In the dining room, the rhythmic pounding of a bodhrán hand drum mingles with the joyful melodies of a tin flute, flooding every inch of the space with an ebullience punctuated by onlookers’ clapping hands and tapping feet. The diners have left the feasts spread across their tables mostly untouched, their attention glued to the band in the midst of their lively song. Such moments aren't a rarity at Donegal's Irish House, but are an almost nightly occurrence at the jovial eatery that brings locals together to make new friends and share in internationally inspired meals.
Champions of fostering an atmosphere of community and friendship, the affable staff goes out of its way to make guests feel welcome, thanks to attentive service and an ever-changing calendar of events that keep inviting guests back. On select evenings, patrons can convene at Donegal's to watch a Canucks game or to see local bands. As guests chat and mingle in the dining room, the kitchen buzzes with chefs concocting Irish standards such as shepherd's pie and international cuisine that includes perogies and sausage, jambalaya, and butter chicken. Donegal's signature dish remains the whopping blarney stone burger, a 7.5-pound charbroiled Canadian beef patty that gets its eater a commemorative T-shirt and a place on the wall of fame if it's eaten within two hours with no help. Unsuccessful competitors, meanwhile, find their snapshot displayed on the wall of shame, under the most personal entry from their dream journals.
Bringing an approachable style of tavern cheer to its Surrey street corner, Jack's Public House sets its hearty breakfast and dinner fare against a perpetually festive backdrop. Customers enter under Jack's long, blue awning and elbow up to the bar's rich woodwork or grab a specialty drink such as a Jackersonic gin and tonic before sauntering over to the outdoor patio area. Recent and enthusiastic new owners have revamped the menu and installed flat-screen TVs for keeping tabs on UFC, NFL, and soap-opera action. Each day delivers a different weekly promotion or event such as Almost Famous Karaoke nights emceed by sing-along enthusiast Jacqueline Stone.
Just past Fleetwood Arms Pub's classic red awning, leather armchairs, wood panelling, and a crackling brick fireplace await loyal regulars, who frequent the eatery as much for its warm, inviting atmosphere as its menu of traditional pub cuisine. As flat-screen televisions broadcast sporting events, servers shuttle fish and chips, burgers, shepherd's pies, and imported draft beers to lacquered wood tables. Throughout the week, the strains of live music and karaoke cut through the pub's standard soundscape of jovial chit-chat and mournful whale song.
The Derby Bar and Grill dishes up fruits from land and sea in the turf-club ambience of an elegant dining house and off-track wagering centre. Whether seated under chandeliers and rows of flat-screen TVs or in cream-coloured chairs in front of the Winners' Circle’s fireplace, patrons browse a menu of gourmet fare to complement their surroundings. Diners trawl for drunken garlic prawns flambéed in Sambuca ($12.75) or nestle into a bed of rice noodles under pad thai’s chicken or shrimp, accented with tamarind and fish sauce ($19.95). Flame-grilled 8-ounce New York peppercorn steak in cognac sauce struts from the kitchen trailing Derby’s garlic-and-cheese bread, seasonal vegetables, and O’Brien or mashed potatoes ($22.95). The Bourbon Blackjack burger blends hearty harmonies of pepper, cheese, and whiskey-mustard sauce ($13.95), and butternut-squash ravioli basks in white-wine-cream sauce ($12.95). All pastas bring along piquant garlic-bread sides, and sandwiches invite fries or house salad to join them with a singing picklegram.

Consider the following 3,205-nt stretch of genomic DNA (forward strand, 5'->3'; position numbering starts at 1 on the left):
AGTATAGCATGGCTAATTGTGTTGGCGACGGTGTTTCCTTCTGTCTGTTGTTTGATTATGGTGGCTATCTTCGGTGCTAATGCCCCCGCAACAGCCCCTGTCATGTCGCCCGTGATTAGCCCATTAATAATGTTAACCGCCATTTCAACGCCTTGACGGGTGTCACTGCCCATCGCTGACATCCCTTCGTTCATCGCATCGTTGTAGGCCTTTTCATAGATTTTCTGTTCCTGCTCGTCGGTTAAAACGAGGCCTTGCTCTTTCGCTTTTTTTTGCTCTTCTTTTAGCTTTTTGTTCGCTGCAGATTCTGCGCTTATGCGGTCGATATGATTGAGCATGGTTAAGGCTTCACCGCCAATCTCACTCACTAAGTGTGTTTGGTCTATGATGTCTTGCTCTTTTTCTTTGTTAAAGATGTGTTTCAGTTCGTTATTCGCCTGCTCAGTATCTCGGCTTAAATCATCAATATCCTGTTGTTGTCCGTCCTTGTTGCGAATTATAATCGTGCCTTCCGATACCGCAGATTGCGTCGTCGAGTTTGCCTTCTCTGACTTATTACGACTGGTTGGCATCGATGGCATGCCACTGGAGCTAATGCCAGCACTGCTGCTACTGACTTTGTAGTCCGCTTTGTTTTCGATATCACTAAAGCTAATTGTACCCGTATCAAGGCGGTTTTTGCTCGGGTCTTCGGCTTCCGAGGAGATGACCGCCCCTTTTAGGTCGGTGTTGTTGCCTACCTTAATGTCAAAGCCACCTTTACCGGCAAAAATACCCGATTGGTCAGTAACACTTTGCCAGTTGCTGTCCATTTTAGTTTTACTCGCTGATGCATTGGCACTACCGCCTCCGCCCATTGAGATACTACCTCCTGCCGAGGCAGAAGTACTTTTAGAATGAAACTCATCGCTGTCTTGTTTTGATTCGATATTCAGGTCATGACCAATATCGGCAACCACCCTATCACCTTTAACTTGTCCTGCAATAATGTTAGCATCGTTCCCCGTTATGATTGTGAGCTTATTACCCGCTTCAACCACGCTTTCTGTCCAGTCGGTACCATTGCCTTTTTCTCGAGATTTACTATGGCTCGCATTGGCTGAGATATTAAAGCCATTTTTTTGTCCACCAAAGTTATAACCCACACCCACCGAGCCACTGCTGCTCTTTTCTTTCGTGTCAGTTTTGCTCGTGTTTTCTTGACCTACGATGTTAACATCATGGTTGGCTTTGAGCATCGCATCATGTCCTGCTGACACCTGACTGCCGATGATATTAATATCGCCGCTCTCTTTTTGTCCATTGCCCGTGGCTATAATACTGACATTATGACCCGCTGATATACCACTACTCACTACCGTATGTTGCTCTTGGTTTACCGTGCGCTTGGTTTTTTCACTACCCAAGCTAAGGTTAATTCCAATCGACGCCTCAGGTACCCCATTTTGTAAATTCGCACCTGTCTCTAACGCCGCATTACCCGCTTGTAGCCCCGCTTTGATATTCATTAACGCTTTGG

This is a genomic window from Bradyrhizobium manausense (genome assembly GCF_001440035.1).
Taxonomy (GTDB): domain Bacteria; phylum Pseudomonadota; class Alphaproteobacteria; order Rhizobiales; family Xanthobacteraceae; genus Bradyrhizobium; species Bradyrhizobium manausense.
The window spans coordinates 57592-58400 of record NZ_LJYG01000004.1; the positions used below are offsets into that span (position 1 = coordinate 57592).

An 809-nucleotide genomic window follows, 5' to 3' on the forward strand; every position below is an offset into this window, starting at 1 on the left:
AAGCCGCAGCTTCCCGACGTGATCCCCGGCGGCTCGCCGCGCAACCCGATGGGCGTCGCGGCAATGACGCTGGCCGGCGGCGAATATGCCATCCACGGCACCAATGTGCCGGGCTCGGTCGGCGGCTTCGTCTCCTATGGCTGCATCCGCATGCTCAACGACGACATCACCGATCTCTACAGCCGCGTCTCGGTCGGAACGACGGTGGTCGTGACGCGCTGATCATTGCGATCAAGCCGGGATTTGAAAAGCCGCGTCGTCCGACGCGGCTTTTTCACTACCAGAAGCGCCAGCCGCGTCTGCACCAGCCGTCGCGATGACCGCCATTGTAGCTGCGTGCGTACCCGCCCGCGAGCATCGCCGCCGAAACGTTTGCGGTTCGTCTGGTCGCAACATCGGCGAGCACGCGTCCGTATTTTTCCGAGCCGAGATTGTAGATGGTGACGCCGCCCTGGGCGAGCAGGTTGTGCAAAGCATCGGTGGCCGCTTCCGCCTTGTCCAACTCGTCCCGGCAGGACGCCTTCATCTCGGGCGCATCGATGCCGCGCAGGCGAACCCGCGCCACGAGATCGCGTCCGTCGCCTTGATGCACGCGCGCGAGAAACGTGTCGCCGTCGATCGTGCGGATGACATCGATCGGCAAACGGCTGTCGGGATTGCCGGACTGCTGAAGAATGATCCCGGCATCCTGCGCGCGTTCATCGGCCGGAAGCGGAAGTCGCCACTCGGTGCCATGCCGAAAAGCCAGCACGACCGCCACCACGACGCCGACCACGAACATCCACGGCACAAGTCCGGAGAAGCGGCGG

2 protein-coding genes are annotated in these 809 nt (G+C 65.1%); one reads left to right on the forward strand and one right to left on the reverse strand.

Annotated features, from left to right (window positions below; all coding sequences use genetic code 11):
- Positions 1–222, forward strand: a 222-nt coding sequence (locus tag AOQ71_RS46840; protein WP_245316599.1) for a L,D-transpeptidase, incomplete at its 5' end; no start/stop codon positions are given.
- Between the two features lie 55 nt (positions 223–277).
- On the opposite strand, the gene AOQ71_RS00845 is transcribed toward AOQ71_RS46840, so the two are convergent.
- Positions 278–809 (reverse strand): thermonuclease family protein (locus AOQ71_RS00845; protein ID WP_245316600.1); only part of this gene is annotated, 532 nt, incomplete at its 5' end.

Equipped with varied experience and an in-depth knowledge of alcohol and service regulations, the instructors at Fine Art Bartending School guide their students toward mixology mastery or job placement in the bartending industry during intensive five-day courses. While many schools focus solely on the craft, Fine Art's instructors also hone customer service skills through a guest bartending program at local bars and clubs—teaching students tip-enhancing approaches and how to graciously deflect customer's attempts at Bryan Adams sing-alongs. They also hold individual classes targeted at everyday drinkers, divulging industry-style instructions for blending specific drinks, performing difficult mixes, or pouring the perfect beer.
Since filling their first glass with suds more than 30 years ago, the Sandpiper Pub’s affable staff continues to foster a casual atmosphere where White Rock citizens and surrounding communities can congregate for relaxed merrymaking. Out of view of the bustling dining room, Sandpiper’s chefs artfully plate classic British pub fare such as steak-and-kidney pie with homemade gravy and fish 'n' chips assembled in the shape of John Cleese. While the sun makes its daily retreat over the horizon, its brilliant blush spills through the bar’s windows and bathes all in attendance in its golden glow. Amid views of the bay afforded by its location off Marine Drive, a heated, covered patio facilitates scenic alfresco feeds and photo-ops of undercover snowmen masquerading as humans. A weekly calendar of televised sports games and live entertainment—including karaoke on Friday and Saturday nights and weekend DJ-fueled dances—brings customers back to the pub to share in its food and communal vibe.